The opposition parties, humbled in all recent polls, are sniffing a chance to stage a comeback.
As the Central Bureau of Investigation (CBI) and the Enforcement Directorate (ED) dig deeper into the multi-crore-rupee muck, arresting and interrogating suspects, political rivals are saying that the state's biggest financial scandal will become Trinamool's 'Waterloo'.
Besides arresting Trinamool leader and former Indian Police Service (IPS) officer Rajat Majumdar and taking custody of suspended Rajya Sabha member Kunal Ghosh, the CBI has arrested or grilled many others said to be close to the ruling party.
The ED too has interrogated several parliamentarians and a state minister.
Political analysts refuse to write off Trinamool, but admit that the unfolding scenario may work to the opposition's advantage.
"Though there is no evidence to suggest any wrongdoing on her (Banerjee's) part, the scam has taken its biggest toll on Banerjee whose integrity and honesty - her USP - are now under the sword, especially after the IRCTC (Indian Railway Catering and Tourism Corporation) deal became public," political analyst Biswanath Chakraborty told IANS.
He said it still seems quite unbelievable that Banerjee could be dubbed a "corruption queen" by the BJP.
Majumdar's arrest and Ghosh's call for a joint interrogation with Banerjee were bound to corner the Trinamool.
"But its ouster from power is yet a distant proposition," Chakraborty said.
Ghosh, who headed the media arm of the tainted company, has claimed Banerjee was the biggest beneficiary of the Saradha funded media blitz and called for a joint interrogation with Banerjee and scam kingpin Sudipta Sen for his assertions to be corroborated.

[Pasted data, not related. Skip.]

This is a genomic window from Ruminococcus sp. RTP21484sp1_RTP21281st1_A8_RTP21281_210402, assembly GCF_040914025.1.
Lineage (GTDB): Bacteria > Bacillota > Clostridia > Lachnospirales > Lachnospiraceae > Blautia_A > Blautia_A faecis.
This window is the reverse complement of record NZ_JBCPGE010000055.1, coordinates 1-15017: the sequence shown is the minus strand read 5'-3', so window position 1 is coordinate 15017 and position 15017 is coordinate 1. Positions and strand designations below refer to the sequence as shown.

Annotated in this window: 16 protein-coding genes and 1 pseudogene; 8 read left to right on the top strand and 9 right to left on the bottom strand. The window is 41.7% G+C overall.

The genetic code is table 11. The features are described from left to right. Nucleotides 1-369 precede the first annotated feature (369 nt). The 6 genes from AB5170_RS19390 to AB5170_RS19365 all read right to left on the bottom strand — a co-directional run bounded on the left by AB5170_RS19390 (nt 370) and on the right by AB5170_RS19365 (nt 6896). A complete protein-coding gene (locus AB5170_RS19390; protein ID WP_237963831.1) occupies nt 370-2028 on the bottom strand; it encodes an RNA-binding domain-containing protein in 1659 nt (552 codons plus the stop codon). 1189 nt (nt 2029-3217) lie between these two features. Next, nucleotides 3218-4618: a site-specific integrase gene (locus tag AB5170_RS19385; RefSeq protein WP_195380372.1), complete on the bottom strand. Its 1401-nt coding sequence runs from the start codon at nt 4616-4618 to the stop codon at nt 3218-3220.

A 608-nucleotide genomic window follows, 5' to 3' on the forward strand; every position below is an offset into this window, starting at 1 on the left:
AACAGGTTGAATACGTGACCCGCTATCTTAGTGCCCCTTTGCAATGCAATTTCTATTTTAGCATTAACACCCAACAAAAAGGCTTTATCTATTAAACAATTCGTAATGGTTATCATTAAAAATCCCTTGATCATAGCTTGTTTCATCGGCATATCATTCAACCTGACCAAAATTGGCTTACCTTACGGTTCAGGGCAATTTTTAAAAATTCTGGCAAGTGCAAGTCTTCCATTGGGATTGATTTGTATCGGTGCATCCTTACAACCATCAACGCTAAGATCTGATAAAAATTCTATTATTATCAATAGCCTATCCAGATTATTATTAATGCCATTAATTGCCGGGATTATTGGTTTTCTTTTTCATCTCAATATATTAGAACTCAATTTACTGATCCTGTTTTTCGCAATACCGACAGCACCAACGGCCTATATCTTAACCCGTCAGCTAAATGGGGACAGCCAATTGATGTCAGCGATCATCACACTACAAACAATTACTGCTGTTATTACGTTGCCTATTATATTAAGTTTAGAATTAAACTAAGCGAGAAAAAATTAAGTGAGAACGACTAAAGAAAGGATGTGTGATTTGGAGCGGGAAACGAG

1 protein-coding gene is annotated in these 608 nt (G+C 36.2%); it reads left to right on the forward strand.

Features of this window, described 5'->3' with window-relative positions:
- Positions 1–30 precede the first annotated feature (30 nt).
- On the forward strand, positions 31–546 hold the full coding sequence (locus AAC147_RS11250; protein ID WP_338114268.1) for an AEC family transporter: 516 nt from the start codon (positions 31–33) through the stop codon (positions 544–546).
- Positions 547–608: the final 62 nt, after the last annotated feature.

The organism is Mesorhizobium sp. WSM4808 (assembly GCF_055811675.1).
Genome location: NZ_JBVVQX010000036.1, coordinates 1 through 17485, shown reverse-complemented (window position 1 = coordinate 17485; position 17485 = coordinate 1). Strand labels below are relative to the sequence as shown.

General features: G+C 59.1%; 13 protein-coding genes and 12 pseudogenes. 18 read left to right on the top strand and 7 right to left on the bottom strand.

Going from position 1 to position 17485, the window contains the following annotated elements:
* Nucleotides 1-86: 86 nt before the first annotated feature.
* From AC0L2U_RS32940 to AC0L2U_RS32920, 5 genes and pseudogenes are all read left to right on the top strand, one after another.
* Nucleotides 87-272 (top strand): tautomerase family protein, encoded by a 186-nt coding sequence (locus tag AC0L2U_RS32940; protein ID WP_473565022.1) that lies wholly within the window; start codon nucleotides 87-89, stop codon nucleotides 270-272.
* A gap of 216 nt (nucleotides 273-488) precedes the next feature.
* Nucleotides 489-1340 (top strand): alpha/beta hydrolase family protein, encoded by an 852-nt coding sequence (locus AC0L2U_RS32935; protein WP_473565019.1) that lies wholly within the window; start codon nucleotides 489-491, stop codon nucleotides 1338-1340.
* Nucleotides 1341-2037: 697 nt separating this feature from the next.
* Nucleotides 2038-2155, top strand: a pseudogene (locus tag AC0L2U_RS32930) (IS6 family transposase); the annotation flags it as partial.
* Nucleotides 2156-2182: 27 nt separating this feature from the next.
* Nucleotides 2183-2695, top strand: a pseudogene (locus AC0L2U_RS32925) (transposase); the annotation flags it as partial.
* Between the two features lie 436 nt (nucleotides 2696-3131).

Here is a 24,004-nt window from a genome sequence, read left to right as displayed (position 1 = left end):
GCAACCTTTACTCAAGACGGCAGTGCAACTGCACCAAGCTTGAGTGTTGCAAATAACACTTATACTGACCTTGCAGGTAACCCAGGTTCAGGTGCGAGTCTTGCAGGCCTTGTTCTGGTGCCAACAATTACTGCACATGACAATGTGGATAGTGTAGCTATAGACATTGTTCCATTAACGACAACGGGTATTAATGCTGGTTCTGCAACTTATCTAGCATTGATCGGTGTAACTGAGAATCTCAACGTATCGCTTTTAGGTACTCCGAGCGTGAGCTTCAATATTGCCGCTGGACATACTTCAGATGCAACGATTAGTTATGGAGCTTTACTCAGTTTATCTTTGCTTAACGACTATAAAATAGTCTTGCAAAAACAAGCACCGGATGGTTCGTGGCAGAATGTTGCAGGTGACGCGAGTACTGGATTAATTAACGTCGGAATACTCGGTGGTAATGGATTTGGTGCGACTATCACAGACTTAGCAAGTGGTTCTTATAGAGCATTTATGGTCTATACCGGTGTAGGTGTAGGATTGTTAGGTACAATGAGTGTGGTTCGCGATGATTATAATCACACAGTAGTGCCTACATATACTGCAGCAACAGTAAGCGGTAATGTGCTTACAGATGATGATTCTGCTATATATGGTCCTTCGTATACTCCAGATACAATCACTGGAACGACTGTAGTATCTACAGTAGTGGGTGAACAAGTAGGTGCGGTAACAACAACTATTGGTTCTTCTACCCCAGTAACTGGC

Accusing Banerjee, the then railways minister, of favouring Saradha in getting a contract with the IRCTC, the opposition has been demanding her resignation.
Buoyed by its Lok Sabha performance where its vote shares trebled, the Bharatiya Janata Party assertsthat the time for Trinamool was over.
"Undoubtedly, Saradha will be Trinamool's Waterloo," BJP national secretary Sidharth Nath Singh told IANS.
He opined that the crumble in Trinamool's fort would begin from the Chowringhee and Basirhat South Assembly seats whose the bypoll results are slated to be announced Tuesday.
But political analyst Anil Kumar Jana insists that the BJP still lacks the organisational might to make a mark in the state and claims politics in Bengal has come a full circle with opposition parties collectively pointing fingers at the ruling outfit.
"The tables have now turned, much like the ordeal of the Left Front in the run-up to the 2011 polls where the combine was routed. Trinamool now faces the collective wrath of the Congress, the BJP and the CPI-M," said Jana.
He said it might open up avenues of alliances for the Congress.
But state Congress chief Adhir Ranjan Chowdhury ruled out any plans for an alliance.
"The space for the opposition is now wide open and whoever is able to assert itself and reach out to the people will be able to claim that space," Chowdhury told IANS.
He conceded that the BJP has a fair chance of making headway in Bengal.
Notwithstanding the CPI-M's failure so far to arrest its decline, party state secretariat member Gautam Deb insists the people's disgust over the Saradha scam will allow the Marxists to claw back into reckoning.
But for former Naxal leader Ashim Chatterjee, the state is heading towards political uncertainty.
"Undoubtedly, Trinamool is headed for its doom, but how far the opponents stand to benefit is a big question. Bengal is headed towards a political uncertainty with Saradha playing a catalytic role," Chatterjee, who heads a forum of chit fund depositors, told IANS.
Breaking her silence after a barrage of accusations, Banerjee now claims Trinamool has not taken a single penny from Saradha, and berates a section of media for running a smear campaign.